The southern Cretan town of Ierápetra can boast about receiving more hours of sunshine per year than any other location in Europe. Its particularities do not end here, as it also is the most southern of all European cities, and the largest town on the South East coast of Crete. That said, if it is sunshine that you are after, Ierápetra is the ideal holiday destination to go for!
Founded as a Greek Dorian settlement under the name Ierápytna around the eight century BC, six centuries later it had already become the largest city on the island: a city with a tough character, proven by the fact that its inhabitants did not surrender to the Roman legions until the very last moment. This strong personality has been preserved to the present day:
Ierápetra is a great location when it comes to experiencing the authenticity of everyday Cretan life, for neither has it surrendered to the ever-so-common Mediterranean “sun and beach” combo but rather maintains its original farming and craftmanship activities. A mere thirty-two kilometer drive or bus ride from Agios Nikolaos, Ierápetra features some of the most spectacular Cretan seaside scenery, including beaches of soft yellow sandy areas and crystal clear waters. Aware of its privileged landscape, the local council in Ierápetra have recently dedicated a fair amount of effort to refurbishing and restoring its streets, squares and buildings in order to make of it an excellent tourist destination.
Ierápetra’s old town – Kato Mera -, is a labyrinthine maze of narrow shady streets where getting lost and letting oneself be taken by the layout of the architectural fabric is joyful to say the least. If willing to explore downtown Ierápetra, Irene Apartments, located at a stone’s throw of Kato Mera, are an excellent option for accommodation. Furnished with traditional Cretan country furniture, and featuring a large pool, recreation area and playground for children, they are an ideal location in order not to miss urban attractions such as the Archaeological Museum, the restored Venetian fortress that still to this day overlooks Ierápetra’s harbour, or the Turkish Mosque, now converted into a church.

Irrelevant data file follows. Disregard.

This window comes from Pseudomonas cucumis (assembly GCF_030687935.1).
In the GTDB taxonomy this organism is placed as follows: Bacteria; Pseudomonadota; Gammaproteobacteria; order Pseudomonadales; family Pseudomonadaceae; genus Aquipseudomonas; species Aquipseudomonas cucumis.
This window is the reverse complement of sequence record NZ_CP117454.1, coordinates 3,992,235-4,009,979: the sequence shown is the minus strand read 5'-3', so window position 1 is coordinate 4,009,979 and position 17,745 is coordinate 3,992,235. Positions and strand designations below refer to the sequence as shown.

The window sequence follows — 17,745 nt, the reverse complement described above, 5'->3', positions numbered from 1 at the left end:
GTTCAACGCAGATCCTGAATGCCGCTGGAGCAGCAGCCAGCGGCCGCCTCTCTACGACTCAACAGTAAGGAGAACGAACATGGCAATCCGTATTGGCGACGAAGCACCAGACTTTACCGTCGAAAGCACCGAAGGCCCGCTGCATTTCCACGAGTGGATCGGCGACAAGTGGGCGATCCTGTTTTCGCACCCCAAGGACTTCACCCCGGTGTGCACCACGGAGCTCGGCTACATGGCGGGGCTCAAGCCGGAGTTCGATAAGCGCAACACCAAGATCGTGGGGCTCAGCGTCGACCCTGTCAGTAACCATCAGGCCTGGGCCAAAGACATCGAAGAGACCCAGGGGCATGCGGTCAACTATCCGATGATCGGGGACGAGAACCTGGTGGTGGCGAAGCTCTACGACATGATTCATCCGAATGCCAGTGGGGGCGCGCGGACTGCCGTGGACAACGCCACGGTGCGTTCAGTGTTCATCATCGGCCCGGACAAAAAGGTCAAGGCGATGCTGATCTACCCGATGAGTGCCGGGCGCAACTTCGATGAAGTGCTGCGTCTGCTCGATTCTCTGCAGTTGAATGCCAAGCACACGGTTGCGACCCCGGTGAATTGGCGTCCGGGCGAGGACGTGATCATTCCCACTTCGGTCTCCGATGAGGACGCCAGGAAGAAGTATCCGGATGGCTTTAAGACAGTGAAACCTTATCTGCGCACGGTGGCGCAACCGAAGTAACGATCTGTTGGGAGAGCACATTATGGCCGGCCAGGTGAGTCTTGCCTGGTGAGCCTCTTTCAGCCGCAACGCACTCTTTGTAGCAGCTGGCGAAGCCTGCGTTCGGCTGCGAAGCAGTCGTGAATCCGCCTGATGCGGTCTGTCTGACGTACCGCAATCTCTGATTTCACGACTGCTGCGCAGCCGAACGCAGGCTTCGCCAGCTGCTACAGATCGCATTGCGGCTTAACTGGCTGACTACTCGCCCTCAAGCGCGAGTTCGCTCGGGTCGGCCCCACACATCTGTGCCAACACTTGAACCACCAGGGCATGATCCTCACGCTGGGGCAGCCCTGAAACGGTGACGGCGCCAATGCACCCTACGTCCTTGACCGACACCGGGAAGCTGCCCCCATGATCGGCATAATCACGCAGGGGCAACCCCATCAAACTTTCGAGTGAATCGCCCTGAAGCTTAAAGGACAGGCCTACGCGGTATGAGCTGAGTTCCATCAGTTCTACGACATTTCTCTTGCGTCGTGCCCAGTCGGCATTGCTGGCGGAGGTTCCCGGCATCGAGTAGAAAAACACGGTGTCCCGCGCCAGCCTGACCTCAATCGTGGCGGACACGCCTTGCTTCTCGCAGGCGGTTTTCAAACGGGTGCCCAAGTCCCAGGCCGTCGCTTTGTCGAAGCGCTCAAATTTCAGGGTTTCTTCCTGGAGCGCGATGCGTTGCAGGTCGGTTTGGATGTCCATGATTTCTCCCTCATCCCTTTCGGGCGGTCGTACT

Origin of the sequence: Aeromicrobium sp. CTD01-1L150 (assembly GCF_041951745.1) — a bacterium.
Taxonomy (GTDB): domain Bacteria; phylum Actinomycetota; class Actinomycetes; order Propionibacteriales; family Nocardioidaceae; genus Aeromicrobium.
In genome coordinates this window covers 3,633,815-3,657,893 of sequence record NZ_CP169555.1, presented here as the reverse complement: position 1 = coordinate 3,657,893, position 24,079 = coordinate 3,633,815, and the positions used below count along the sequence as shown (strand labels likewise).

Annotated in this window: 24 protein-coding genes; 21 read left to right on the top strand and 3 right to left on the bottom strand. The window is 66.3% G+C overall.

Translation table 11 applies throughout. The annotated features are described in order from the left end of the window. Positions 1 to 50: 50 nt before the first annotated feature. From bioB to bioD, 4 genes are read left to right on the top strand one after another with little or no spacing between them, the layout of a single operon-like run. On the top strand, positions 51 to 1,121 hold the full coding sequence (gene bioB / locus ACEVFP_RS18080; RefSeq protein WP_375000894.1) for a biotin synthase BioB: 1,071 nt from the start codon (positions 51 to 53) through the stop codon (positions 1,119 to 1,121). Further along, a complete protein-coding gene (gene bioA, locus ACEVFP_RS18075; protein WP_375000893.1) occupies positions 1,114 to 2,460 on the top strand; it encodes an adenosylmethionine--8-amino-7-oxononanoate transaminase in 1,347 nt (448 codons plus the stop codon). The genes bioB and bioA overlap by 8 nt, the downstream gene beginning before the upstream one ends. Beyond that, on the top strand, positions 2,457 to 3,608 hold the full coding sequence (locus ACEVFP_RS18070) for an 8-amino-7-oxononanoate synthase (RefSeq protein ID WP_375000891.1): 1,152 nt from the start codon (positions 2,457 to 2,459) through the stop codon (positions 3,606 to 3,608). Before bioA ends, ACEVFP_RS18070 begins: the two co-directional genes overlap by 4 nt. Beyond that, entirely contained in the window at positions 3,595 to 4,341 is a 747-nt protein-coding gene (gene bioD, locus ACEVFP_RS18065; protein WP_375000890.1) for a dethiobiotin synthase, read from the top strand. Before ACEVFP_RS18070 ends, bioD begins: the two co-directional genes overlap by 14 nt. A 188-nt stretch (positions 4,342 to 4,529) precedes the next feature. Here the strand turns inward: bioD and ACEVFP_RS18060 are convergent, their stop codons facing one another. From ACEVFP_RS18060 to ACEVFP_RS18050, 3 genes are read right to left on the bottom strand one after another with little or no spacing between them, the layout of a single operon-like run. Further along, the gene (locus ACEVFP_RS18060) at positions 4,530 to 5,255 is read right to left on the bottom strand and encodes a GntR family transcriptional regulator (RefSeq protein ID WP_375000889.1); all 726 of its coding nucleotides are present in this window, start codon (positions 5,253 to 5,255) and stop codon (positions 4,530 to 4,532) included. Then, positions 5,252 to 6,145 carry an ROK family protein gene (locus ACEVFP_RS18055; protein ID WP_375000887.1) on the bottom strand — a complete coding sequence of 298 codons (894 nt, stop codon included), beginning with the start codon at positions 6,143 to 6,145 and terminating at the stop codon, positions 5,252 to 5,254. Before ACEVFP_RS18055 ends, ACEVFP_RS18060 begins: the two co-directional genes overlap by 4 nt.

Ierápetra’s Markópoulou and Samouíl promenades are full of vibrant tavernas and fancy cafés where alfresco dining is a must: sit back and enjoy a refreshing drink or energising meal overlooking the peaceful beauty of the Libyan sea. Alternative accommodation options carefully picked and brought to you by Amazing Crete are located in the areas surrounding Ierápetra, all easily accessible by road from the centre of town. Smaragda House, a 1920s country house sleeping up to four people; and Pasiphae Village House , which sleeps up to eight; both combine the lost qualities of traditional Mediterranean houses with state-of-the art facilities.
A little further away lies the town of Makry Gialos, where the Pine Valley Cottages and the Ocean View Villas are located – the former a cluster of candle-lit, alternative and eco-holiday houses; the latter spectacular villas complete with private swimming pools and gardens. MakryGialos is one of those destinations where time no longer matters: all that is important is the humming sound of the mighty blue sea. The activities available in and around Ierápetra are countless: a remarkable day trip consists in travelling by kaïki to Gaidhouronisi, also known as Chrissi or Donkey Island, located roughly 10km from Ierápetra’s seafront. There is an excellent walking route around the island for those who love hiking and enjoying nature as well the singing of southern birds amidst cedar trees.
July and August are good months to visit Ierápetra, as the Kyrvia Festival is organised by the local council. This festival consists of a series of cultural events which include free performances of Cretan dancers and lyra musicians, staged at an open-air theatre: a superb experience which will provide you with a genuine and unforgettable flavour of Cretan culture!